Like all of L'Engle's books, the power of love is again a force to be reckoned with as it helps save several characters—not just Charles Wallace but also Meg and a farandola named Sporos. Meg learns to see beyond superficial impressions, and appreciate and embrace inner beauty and strength. Much of the communication between characters in this book involves a process called kything. This process is similar to telepathy and empathic abilities combined. Meg also learns that she is a Namer. Namers work in the universe to love and Name parts of Creation, and help them to be themselves. This is the exact opposite of what Echthroi do in their Xing or unNaming.

The premise of Naming and counting is inspired by passages in the Gospels of Matthew and Luke which say that God has numbered every hair on our heads and that God is aware of every sparrow that falls. In her book The Rock That Is Higher, L'Engle mentions this concept, and the interdependency that is at the heart of A Wind in the Door:

The title is based on a quote from Le Morte d'Arthur.

Story development[edit]

The novel grew out of a short story, "Intergalactic P.S. 3", first published as a pamphlet for Children's Book Week in 1970. In this early version of the narrative, Mrs Whatsit, Mrs Who and Mrs Which from A Wrinkle in Time send Charles Wallace, Meg and Calvin to a school on another planet, where Proginoskes and a conifer seed version of Sporos are among their classmates. As in the novel, Meg must identify the real Mr. Jenkins among his two impostors. If she fails, it will be "a victory for the Dark Shadow" (i.e. the Black Thing).[4]

In Walking on Water: Reflections on Faith and Art, L'Engle states that at one stage in the writing of A Wind in the Door, she knew who most of the characters would be, including Progo, the snake and "the three Mr. Jenkinses." She had difficulty developing the story, however, until a physician friend gave her two articles about mitochondria. "And there was where the story wanted me to go," L'Engle writes, "away from the macrocosm and into the microcosm." Enlisting the help of her elder daughter, she proceeded to give herself "a crash course in cellular biology," which she found to be hard work, but also a lot of fun.[5]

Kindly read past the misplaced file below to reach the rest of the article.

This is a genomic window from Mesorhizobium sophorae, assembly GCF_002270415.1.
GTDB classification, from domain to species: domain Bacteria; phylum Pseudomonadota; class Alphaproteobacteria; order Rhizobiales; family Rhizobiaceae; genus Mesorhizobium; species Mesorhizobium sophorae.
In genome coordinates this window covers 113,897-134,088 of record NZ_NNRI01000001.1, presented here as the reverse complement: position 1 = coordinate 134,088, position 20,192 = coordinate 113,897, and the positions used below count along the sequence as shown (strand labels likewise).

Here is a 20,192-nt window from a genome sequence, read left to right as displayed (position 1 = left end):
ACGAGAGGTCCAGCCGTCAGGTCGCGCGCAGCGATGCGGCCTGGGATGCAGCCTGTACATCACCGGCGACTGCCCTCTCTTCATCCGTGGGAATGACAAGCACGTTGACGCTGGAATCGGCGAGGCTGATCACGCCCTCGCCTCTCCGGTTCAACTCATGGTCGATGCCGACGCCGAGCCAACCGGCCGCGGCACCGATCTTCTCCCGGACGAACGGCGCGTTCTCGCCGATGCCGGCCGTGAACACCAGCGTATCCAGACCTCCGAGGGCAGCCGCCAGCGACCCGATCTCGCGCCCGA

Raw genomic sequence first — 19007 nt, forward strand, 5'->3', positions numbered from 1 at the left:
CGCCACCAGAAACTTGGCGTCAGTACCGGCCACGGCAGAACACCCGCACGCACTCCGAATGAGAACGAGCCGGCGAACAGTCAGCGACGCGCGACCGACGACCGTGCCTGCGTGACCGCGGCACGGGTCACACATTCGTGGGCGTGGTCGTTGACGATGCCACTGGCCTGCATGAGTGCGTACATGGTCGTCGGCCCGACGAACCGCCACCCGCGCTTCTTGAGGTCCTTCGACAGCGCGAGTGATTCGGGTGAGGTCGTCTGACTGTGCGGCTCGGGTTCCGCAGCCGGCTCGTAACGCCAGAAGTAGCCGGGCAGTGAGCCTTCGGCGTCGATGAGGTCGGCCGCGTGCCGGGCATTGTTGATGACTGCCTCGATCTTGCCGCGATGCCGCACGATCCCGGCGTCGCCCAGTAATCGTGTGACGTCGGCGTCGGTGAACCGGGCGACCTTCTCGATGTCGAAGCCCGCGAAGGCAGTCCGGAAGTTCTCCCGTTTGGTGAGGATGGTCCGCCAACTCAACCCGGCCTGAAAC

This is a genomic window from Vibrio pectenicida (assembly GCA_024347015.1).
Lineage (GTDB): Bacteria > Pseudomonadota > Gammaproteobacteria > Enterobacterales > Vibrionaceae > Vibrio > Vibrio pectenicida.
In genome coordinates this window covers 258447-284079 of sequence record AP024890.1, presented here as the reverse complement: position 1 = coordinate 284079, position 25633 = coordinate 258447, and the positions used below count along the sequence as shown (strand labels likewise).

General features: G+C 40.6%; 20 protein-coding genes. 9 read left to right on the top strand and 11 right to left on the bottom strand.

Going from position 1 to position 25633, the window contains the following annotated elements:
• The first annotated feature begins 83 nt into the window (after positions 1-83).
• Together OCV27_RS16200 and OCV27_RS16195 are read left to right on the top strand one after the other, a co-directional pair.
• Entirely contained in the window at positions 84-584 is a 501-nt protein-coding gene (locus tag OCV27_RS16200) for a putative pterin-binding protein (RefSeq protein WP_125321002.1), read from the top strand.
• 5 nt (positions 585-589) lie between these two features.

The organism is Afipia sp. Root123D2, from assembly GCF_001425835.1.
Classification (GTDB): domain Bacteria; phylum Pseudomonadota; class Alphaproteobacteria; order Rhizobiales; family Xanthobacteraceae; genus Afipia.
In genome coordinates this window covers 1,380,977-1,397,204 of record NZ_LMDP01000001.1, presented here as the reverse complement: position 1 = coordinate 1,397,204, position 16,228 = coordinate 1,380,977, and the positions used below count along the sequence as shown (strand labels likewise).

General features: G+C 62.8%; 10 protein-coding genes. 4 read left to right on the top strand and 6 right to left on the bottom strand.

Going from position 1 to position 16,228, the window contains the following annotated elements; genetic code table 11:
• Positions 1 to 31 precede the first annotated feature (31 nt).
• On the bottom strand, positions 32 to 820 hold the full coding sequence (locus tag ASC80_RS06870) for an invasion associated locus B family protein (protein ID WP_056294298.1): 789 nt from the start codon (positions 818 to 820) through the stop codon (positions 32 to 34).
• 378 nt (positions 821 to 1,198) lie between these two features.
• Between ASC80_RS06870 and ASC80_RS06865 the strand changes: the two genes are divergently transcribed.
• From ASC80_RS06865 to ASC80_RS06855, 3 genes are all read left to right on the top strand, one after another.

Series notes[edit]

The characters Meg, Charles Wallace, and Calvin first appeared in A Wrinkle in Time (1962, ISBN 0-374-38613-7). Unlike some of the other books in the series, A Wind in the Door focuses on the same three protagonists. They and their families collectively appear in a total of eight books, four about the Murry family (the Time Quartet) and four about the eldest of the O'Keefe children a generation later. The Time Quartet plus the last of the O'Keefe books, An Acceptable Time, are marketed as the Time Quintet.

Audio adaptation[edit]

A Listening Library edition on four audio cassettes, unabridged and read by the author, was issued in 1994. ISBN 0-8072-7506-9 In January 2012, Listening Library released an audio CD version narrated by actress Jennifer Ehle. ISBN 0307916618

References[edit]

  1. ^ L'Engle, Madeleine (1973). A Wind in the Door. New York: Farrar, Straus and Giroux. ISBN 978-0-374-38443-2. OCLC 709787. 
  2. ^ Wink, Walter (1998). "Evil in The Wind in the Door". In Shaw, Luci. The Swiftly Tilting Worlds of Madeleine L'Engle. Wheaton, IL: Harold Shaw. ISBN 0-87788-483-8. .
  3. ^ Miller, Calvin; Shaw, Luci, editor (1998). "In Favor of God", in The Swiftly Tilting Worlds of Madeleine L'Engle. Wheaton, Illinois: Harold Shaw Publishers. p. 194. ISBN 0-87788-483-8. 
  4. ^ Hettinga, Donald R. (1993). Presenting Madeleine L'Engle. New York: Twayne Publishers. pp. 32–33. ISBN 0-8057-8222-2. 
  5. ^ L'Engle, Madeleine. Walking on Water: Reflections on Faith and Art, ISBN 0-86547-487-7.

External links[edit]